Process and Flux
Please submit student course evaluation!
Only TWO students have responded so far :0(











Plywood Show
Robert Morris, Plywood Show, 1964 at the Green Gallery, NY.
Robert Morris, Slab, 1973 reconstruction of work shown in 1962.











The work "nearly appears not to be art." - Donald Judd
anarchy = a state of disorder due to absence or nonrecognition of authority
  • The artist's hand
  • The idea of the original
  • Notions of creation and preservation
Robert Morris, Untitled, 1964.











"Robert Morris's work is fundamentally theatrical… his theater is one of negation: negation of the avant-gardist concept of originality, negation of logic and reason, negation of the desire to assign uniform cultural meanings to diverse phenomena; negation of a worldview that distrusts the unfamiliar and the unconventional."
- Maurice Berger
Robert Morris, Untitled (Pink Felt), 1964. Felt pieces of various sizes, dimensions variable.











Robert Morris publishes Anti Form, 1968
  • Reassess assumptions underlying Minimalist art and concludes that "the construction of such objects had relied on subjective decisions and therefore resulted in icons—making them essentially no different than traditional sculpture." - Jennifer Blessing
  • Argues that sculpted form should be dictated by process, not preconceived
  • Extends Lucy Lippard's earlier recognition of a growing tendency toward "the dematerialization of the art object"



Robert Morris, Untitled, 1965/1971.











"Morris’s scattered felt strips obliquely allude to the human body through their response to gravity and epidermal quality. The ragged irregular contours of the jumbled heap refuse to conform to the strict unitary profile that is characteristic of Minimalist sculpture. This, along with its growing referentiality, led Morris’s work of the late-1960s and early 1970s to be referred to by such terms as Anti-Form, Process art, or Post-Minimalism. - Jennifer Blessing
Robert Morris, Untitled, 1970. 72 x 144 x 18 inches.











Artists have grown weary

Fiber Pile

  • Tired of consumption of Pop
  • Responding with conceptual works
  • Tired of capital value of art
  • Responding with works that couldn't be bought or owned
  • Tired of being told what to do by art critics
  • Responding by writing their own art theory
Robert Morris, Untitled, 1968.











Pink Out of a Corner
Dan Flavin, Pink Out of a Corner (To Jasper Johns), 1963.


"The real drama takes place not on the surface of the work, but rather, everywhere around it." - Bunny Smedley











Vladimir Tatlin, Monument to the Third International,
1919 - 1920. (never constructed)
Dan Flavin, Monument I For V. Tatlin, 1964.











Blue Intensity

Dan Flavin, Blue Intensity, Installation at LACMA 2007.











Carl Andre, Drawing for the Perfect Painting, 1967.










Steel Magnesium Plain

Carl Andre, Steel Magnesium Plain, 1969. 6 X 6 ft.











Carl Andre installing work

Carl Andre installing Steel Magnesium Plain, 1969.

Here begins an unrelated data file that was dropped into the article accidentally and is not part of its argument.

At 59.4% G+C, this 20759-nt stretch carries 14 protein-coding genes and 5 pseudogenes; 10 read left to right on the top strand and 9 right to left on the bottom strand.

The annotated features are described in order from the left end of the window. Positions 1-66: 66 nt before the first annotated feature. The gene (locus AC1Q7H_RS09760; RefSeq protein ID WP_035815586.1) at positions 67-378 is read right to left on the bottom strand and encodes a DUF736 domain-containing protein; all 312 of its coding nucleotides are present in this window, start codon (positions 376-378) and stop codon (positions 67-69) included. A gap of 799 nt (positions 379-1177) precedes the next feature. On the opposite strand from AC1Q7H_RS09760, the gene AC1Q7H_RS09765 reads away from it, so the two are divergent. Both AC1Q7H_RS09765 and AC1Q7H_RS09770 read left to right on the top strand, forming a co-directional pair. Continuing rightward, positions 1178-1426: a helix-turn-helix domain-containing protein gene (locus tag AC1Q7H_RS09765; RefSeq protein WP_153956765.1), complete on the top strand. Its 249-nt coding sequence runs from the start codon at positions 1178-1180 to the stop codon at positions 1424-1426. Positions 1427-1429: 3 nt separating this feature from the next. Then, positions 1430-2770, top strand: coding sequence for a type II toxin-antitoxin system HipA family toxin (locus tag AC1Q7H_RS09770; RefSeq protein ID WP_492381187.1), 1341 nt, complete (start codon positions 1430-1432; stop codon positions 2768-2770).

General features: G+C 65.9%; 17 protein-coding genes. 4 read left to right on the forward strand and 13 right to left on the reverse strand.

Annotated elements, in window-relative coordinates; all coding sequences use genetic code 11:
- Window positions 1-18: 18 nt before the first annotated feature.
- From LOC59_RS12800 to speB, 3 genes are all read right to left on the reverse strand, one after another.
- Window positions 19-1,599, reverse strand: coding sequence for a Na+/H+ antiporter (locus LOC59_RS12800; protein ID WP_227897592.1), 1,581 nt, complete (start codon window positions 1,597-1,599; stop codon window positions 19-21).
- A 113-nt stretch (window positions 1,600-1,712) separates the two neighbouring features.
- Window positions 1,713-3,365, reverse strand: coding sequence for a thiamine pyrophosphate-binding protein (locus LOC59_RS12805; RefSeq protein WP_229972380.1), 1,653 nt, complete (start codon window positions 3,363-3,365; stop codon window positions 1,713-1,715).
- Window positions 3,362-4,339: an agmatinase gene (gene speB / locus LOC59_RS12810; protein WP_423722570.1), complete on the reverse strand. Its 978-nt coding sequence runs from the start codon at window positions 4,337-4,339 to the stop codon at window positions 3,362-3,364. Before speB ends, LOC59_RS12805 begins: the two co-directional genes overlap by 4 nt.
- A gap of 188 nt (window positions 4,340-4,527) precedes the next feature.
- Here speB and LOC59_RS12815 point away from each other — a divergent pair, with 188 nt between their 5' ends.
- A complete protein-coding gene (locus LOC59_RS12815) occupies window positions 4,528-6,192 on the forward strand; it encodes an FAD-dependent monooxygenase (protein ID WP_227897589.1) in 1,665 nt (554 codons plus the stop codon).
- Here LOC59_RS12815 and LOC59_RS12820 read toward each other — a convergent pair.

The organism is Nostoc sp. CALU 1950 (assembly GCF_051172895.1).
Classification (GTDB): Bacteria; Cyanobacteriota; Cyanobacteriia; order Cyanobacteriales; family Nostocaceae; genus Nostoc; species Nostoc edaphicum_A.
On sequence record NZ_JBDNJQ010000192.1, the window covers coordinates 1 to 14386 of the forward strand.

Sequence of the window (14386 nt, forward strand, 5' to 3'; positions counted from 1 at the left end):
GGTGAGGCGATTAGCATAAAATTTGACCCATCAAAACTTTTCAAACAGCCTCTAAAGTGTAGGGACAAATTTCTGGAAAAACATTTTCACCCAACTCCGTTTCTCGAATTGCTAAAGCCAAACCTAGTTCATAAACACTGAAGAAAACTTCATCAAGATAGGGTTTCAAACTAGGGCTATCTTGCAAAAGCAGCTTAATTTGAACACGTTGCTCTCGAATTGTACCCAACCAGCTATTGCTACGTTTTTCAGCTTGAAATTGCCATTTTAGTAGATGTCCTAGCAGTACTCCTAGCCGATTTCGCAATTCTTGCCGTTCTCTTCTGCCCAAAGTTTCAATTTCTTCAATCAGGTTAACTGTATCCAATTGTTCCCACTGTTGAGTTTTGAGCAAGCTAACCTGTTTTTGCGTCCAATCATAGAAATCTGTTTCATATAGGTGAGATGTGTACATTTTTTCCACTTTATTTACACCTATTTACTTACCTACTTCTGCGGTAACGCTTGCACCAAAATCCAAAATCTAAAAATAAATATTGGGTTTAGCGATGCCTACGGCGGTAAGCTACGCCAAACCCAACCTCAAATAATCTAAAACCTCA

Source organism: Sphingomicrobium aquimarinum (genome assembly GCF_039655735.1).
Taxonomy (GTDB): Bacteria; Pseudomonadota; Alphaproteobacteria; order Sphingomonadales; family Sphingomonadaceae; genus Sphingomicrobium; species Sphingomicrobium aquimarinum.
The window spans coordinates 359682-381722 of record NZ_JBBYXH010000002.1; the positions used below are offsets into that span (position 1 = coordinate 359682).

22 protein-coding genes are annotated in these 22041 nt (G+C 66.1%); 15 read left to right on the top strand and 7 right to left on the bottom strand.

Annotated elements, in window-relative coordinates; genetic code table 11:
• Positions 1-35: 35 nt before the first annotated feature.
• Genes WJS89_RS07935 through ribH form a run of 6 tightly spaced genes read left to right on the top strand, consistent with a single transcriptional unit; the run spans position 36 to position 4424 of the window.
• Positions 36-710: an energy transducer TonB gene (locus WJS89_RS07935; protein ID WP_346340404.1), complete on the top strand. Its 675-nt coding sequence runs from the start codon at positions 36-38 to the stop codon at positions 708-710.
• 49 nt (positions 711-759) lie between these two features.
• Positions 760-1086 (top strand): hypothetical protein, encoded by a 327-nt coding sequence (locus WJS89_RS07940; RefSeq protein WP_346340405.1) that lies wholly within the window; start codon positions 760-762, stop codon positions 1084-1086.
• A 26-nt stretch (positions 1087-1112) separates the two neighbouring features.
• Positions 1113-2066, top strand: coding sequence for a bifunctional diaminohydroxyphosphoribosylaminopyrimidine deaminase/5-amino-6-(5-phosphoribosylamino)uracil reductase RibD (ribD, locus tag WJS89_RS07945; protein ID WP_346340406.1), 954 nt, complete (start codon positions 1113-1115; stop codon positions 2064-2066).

walking on Andre











Carl Andre, Field Stone Field (Hartford Connecticut), 1977.









Serra's verb list

"To roll, to fold, to bend, to shorten, to shave, to tear, to chip, to split, to cut, to splash..."


"process art"
Richard Serra, Verb List, 1967.











Richard Serra, To Lift, 1967. Vulcanized rubber, 36" x 6' 8" x 60".












Zeus or Poseidon, Bronze, 460 – 450 BCE.

Richard Serra throwing lead at Leo Castelli warehouse, 1969.











Richard Serra, Gutter Corner Splash/Night Shift, 1969/1995.











Lynda Benglis, Corner Piece, 1969.











Lynda Benglis, pouring paint in 1969
Lynda Benglis, Contraband, 1969.











For Carl Andre

Lynda Benglis, For Carl Andre, 1970.











Corner Prop
Richard Serra, Corner Prop, 1969.











Richard Serra, One Ton Prop (House of Cards), 1969.
Richard Serra, Trip Hammer, 1988.











Richard Serra, Balanced, 1970. Hot-rolled steel 246.4 x 157.5 x 2.5 cm 97 x 62 x 1".











Richard Serra, Delineator, 1974 -75. Two Hot-Rolled Steel Plates, each 1" x 10' x 26'


Installation of Delineator at MoMA











"The memories I have of that time are images that penetrated my consciousness. The last thing I remember was that it was too late to jump, too late for the parachutes to open. That must have been a couple of seconds before hitting the ground. Luckily I was not strapped in – I always preferred free movement to safety belts… My friend was strapped in and he was atomized on impact – there was almost nothing to be found of him afterwards. But I must have shot through the windscreen as it flew back at the same speed as the plane hit the ground and that saved me, though I had bad skull and jaw injuries. Then the tail flipped over and I was completely buried in the snow. That's how the Tartars found me days later. I remember voices saying ‘Voda’ (Water), then the felt of their tents, and the dense pungent smell of cheese, fat and milk. They covered my body in fat to help it regenerate warmth, and wrapped it in felt as an insulator to keep warmth in." Joseph Beuys in Caroline Tisdall's Joseph Beuys











Joseph Beuys, Filter Fat Corner, 1963.











Joseph Beuys, The Chief- Fluxus Chant, December 1, 1964.


"Such an action, and indeed every action, changes me radically. In a way it's a death, a real action and not an interpretation." - Beuys











Joseph Beuys, How to Explain Pictures to a Dead Hare, 1965.





















"The whole thing is a therapeutic process. For me it was a time when I realized the part the artist can play in indicating the traumas of a time and initiating a healing process." - Joseph Beuys
Joseph Beuys









Meat Joy
Carolee Schneemann, Meat Joy, 1964.